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Georgia State University

Nick Names in Southern Culture

Today is Friday and I want to write about something fun. I’ve been thinking about nick names in my family and how that relates to southern culture and to Anglo-American culture. My family calls me by a nick name that I really don’t like at all– in fact I told my husband when we got married to never use that nick name because I always hated it. It’s what you call a diminuative of my proper name, Rebecca. It’s Becky. It recalls in my mind my first grade teacher who decided I would be called by that name because we had 4 girls named Rebecca in the class. However, I always found the use of nick names in my father’s family to be very interesting and gothic. My grandparents were always Mammy and Pappy. Their oldest son, Will Carey, was always called ‘Son’ by everyone. His sister Elizabeth was ‘Sis’, we called her Aunt Sis. One of my father’s sisters was named Eleanor after my grandmother’s sister. Eleanor was always called ‘Jack’. I have no idea where that came from.  Was this early gender confusion? My father’s first cousin was named John King Carter, but he was called Jack and sometimes Buddy which was confusing to me since one of Uncle Son’s sons was also called ‘Buddy’ on occasion. The strangest nick name of all was the one my father gave his brother Edwin. My father teased him about his weight and called him ‘Lard’.  However in southern pronunciation it came out as ‘Lod’, so most of my childhood I called my Uncle Edwin ‘Uncle Lod’. Only later did I realize that his name was really Edwin. Why are names so important and why do certain families use nick names instead? Oh, I forgot to mention my cousin Sara Jane. She is still to this day called ‘Poochie’  by just about everyone in the family and her brother was ‘Buck’ even though his name was really Charles, but no one that I know about ever called him by that name.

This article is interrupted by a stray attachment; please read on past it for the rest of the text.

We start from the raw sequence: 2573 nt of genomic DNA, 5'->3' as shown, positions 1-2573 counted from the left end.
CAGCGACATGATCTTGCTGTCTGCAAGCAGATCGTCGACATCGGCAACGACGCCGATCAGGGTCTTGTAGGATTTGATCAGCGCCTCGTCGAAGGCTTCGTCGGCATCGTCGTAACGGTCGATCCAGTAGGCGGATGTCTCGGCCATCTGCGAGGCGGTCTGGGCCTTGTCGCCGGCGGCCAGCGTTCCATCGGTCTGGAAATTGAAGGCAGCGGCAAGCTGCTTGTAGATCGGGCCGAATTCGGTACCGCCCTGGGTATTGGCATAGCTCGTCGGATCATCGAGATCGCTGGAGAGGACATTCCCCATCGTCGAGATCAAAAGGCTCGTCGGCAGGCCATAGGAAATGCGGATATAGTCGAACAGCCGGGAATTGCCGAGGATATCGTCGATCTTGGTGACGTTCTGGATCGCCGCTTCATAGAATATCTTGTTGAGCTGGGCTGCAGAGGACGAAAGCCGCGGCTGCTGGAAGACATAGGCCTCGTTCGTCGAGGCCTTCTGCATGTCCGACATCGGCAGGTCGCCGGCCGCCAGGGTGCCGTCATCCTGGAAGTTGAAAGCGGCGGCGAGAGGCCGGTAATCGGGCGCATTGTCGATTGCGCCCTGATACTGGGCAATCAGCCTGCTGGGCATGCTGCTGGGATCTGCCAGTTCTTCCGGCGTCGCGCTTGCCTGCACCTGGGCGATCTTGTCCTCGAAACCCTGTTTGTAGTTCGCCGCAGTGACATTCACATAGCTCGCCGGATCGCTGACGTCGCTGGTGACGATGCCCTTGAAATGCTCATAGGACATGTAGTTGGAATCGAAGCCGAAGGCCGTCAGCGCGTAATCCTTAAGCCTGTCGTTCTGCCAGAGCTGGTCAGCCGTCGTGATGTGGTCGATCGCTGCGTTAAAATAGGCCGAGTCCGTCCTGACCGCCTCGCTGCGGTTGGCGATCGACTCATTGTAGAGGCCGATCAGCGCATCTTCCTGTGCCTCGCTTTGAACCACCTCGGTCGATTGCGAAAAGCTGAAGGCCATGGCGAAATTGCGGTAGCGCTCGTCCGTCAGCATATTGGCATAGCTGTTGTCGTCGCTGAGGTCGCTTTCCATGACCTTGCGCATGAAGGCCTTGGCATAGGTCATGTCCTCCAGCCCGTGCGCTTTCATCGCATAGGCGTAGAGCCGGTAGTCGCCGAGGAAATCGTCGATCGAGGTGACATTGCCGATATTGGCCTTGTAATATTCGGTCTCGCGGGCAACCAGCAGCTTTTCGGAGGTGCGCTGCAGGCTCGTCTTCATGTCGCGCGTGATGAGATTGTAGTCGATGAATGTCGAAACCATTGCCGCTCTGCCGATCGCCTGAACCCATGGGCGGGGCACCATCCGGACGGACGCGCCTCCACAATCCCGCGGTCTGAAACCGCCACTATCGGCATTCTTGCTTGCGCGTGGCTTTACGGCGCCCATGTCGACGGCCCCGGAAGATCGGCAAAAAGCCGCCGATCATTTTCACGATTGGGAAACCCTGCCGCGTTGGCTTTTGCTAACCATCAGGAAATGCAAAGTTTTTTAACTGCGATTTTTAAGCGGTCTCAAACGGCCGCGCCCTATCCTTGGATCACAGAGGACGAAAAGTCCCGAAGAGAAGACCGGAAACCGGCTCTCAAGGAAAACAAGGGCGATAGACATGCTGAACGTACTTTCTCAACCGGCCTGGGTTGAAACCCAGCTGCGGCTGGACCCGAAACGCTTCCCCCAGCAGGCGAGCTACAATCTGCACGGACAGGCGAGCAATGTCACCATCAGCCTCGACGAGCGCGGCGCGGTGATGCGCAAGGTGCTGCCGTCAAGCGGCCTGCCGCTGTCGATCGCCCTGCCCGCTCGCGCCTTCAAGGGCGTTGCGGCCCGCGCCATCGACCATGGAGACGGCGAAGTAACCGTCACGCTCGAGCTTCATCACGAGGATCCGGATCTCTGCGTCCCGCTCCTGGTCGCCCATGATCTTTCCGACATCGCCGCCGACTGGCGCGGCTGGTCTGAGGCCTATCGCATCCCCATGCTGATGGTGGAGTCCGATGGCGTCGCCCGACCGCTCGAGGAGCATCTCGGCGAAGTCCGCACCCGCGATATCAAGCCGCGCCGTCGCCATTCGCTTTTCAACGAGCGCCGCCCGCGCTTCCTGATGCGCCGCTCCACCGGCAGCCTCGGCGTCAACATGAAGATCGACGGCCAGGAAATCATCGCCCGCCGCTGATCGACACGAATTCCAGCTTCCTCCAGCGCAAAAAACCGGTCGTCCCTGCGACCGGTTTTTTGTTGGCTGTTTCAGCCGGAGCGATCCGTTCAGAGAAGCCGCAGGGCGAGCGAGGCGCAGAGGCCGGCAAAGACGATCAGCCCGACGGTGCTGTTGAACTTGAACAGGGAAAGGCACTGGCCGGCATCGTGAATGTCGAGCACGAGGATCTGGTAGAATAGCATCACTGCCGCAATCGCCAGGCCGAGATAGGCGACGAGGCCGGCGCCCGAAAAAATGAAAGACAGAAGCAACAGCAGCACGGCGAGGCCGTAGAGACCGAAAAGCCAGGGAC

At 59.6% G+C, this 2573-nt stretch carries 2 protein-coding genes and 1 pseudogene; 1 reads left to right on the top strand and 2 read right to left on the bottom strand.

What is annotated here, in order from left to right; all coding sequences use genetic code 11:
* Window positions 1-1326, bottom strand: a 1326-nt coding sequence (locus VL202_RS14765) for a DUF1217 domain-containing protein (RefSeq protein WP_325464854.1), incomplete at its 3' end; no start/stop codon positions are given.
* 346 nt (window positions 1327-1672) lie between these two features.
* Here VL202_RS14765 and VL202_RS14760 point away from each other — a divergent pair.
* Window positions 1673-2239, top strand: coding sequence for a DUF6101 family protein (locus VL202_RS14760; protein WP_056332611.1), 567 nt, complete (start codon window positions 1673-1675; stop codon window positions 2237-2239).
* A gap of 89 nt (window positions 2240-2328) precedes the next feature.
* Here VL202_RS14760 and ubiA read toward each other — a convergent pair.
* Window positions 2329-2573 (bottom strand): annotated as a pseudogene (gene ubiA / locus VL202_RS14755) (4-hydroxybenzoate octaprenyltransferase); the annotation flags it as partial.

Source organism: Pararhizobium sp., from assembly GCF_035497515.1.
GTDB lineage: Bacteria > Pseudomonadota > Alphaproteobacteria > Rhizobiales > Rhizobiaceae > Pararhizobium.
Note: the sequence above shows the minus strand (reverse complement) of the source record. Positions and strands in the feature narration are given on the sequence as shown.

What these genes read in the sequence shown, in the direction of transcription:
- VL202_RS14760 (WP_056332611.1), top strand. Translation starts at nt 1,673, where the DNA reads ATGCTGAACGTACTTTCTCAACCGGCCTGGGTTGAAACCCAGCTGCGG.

Well on to literary references. Tolkien in Lord of the Rings talks about the fascination of the hobbits with family and family history and mentions many interesting names. J.K. Rowling in the Harry Potter books talks about the power of names as in whether or not to say Voldemort or ‘you know who’. Tom Riddle changes his name to help make him more powerful. A book that I read a few years ago that discusses Anglo-American traditions is Albion’s Seed: four folkways in America Library North 5 E169.1 .F539 1989 v.1. I believe names are part of those traditions. What do you think? Are nick names important in your family?